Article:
The organ plays an important role in a South Carolina United Methodist Church’s music ministry.  Their experiences, first with a pipe organ and later a digital organ, are examples of problems churches can face when choosing an organ.

  • In 2005 a committee studied the need to repair and finish the existing Schantz 17-rank pipe organ installed less than 20 years earlier.  Serious rebuilding was required since windchests were failing, leathers needed to be replaced, and building humidity caused deterioration throughout the instrument.
  • The then Director of Music and Organist enlisted a friend to bid on the project who proposed a 3-manual Xxxx organ (imported from Holland), as well as the addition of several ranks of pipes and rebuilding the pipework.
  • In 2006 and the pipe organ company began dismantling the pipe organ.  After several months the builder defaulted on the contract.  The Church Council terminated the contract and the Church was left with an unplayable instrument.
  • A Xxxx organ company dealer in New Orleans, LA was enlisted to get the then 4-manual digital organ up and running.  The dealer spent 2 or 3 days voicing the 88-stop instrument and pronounced it “as good as it can ever be”.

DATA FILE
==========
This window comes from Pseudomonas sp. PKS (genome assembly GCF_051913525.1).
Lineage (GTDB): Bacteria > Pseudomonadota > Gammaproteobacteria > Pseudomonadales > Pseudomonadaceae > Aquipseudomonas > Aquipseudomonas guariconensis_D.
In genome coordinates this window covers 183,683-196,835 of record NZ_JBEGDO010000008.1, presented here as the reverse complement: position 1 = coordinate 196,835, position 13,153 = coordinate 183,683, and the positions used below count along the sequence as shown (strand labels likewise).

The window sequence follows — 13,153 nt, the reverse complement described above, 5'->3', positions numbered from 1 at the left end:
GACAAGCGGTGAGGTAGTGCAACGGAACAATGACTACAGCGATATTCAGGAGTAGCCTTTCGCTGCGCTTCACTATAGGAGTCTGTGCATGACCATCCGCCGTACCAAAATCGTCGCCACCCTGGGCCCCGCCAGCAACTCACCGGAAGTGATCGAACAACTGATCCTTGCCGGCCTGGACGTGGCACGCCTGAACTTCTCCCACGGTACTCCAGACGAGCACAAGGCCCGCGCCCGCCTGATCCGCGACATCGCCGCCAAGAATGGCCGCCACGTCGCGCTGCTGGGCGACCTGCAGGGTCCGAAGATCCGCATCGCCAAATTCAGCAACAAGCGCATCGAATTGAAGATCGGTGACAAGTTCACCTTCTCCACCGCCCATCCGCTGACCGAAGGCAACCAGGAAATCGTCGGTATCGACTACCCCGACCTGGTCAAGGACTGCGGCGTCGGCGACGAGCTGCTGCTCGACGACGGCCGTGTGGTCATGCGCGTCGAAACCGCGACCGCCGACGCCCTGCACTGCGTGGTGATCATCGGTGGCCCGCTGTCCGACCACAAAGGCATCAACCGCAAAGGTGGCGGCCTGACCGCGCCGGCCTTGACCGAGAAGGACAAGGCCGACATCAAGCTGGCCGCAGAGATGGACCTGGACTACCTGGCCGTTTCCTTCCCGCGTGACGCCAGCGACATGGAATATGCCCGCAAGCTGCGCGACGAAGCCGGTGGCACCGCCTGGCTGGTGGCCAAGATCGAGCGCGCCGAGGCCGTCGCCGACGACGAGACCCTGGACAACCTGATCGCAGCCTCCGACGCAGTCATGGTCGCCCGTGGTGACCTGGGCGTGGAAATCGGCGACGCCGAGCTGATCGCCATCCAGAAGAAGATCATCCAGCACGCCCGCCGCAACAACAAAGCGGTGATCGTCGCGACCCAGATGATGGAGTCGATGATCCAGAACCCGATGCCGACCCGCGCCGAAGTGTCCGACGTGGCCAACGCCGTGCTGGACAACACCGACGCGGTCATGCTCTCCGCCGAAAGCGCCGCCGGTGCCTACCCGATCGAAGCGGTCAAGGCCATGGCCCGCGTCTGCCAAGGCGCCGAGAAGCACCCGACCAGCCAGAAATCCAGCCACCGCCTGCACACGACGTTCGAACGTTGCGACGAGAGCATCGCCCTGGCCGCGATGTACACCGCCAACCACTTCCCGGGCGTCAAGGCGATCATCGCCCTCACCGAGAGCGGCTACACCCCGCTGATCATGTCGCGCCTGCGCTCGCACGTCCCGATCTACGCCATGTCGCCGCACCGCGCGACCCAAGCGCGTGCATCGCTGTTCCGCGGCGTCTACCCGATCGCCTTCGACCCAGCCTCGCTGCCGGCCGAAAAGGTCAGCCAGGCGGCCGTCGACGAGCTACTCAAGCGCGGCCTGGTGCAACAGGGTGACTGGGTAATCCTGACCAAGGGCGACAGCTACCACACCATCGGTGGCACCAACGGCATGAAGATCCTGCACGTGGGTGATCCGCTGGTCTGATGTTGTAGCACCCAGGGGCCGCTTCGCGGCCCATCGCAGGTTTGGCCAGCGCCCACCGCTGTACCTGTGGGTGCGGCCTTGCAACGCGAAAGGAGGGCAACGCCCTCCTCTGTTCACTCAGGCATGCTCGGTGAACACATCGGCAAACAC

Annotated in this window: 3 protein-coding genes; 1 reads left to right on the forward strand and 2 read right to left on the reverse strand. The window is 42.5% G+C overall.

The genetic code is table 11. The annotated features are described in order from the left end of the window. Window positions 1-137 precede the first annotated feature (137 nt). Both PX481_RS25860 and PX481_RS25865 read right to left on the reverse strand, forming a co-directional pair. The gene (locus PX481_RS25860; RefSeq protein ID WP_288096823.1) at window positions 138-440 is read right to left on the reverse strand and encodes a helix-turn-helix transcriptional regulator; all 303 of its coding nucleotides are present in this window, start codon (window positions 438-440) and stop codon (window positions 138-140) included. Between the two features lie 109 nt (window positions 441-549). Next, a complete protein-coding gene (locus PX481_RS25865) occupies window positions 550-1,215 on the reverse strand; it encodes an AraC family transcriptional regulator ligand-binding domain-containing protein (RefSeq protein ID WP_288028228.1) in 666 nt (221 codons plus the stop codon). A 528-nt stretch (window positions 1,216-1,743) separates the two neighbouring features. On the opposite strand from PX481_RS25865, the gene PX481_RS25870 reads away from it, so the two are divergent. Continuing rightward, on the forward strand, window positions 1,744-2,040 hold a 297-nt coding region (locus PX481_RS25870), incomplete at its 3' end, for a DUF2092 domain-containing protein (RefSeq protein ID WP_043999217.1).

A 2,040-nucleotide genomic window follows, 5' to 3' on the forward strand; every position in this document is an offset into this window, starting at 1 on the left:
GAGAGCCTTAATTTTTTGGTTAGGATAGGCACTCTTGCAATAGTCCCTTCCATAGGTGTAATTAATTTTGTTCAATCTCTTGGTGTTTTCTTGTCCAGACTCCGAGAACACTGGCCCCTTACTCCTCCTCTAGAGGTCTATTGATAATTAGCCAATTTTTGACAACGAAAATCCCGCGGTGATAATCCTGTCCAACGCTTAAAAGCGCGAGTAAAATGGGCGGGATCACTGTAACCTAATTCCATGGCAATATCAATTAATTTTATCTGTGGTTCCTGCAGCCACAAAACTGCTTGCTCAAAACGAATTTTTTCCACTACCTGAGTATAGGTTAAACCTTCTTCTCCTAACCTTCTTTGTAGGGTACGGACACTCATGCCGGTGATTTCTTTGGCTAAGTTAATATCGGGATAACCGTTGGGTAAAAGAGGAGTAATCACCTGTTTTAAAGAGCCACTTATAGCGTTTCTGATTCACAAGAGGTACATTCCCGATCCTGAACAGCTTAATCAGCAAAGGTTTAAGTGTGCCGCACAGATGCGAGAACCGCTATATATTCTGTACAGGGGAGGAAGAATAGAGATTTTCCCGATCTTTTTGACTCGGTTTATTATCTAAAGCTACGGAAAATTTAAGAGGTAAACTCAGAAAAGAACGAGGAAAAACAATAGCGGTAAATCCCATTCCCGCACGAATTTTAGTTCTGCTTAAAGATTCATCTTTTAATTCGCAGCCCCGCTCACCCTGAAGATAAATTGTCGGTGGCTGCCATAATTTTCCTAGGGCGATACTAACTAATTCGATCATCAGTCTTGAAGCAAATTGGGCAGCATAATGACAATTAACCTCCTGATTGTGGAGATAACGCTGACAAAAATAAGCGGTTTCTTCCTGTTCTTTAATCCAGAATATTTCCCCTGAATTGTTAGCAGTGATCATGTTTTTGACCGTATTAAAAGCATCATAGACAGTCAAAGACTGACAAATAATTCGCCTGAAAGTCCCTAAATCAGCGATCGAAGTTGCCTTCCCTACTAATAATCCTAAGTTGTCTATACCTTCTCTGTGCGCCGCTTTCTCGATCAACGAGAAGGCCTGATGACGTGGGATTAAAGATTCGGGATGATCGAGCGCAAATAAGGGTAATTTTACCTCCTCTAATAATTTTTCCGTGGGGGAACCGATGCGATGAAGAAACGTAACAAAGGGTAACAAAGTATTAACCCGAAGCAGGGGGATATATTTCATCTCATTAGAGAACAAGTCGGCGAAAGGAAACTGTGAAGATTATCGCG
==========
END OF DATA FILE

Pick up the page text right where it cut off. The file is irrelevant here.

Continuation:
• In August of 2016, ten years after the purchase of the digital organ, the church determined that this four-manual digital organ was in “terrible condition” and had become unreliable.
  • In 2017, the church ordered a new four-manual replacement organ from Allen Organ Company.


Below are photographs showing the build-quality of the 11-year old four-manual instrument.

One thought on “Case Study: Digital Organ Being Replaced After Only 11 Years

  1. They should have went with Allen in the first place,…rather than fool with that “XXXX” organ from Holland! Would have saved themselves a LOT of headaches!

Leave a Reply

Your email address will not be published. Required fields are marked *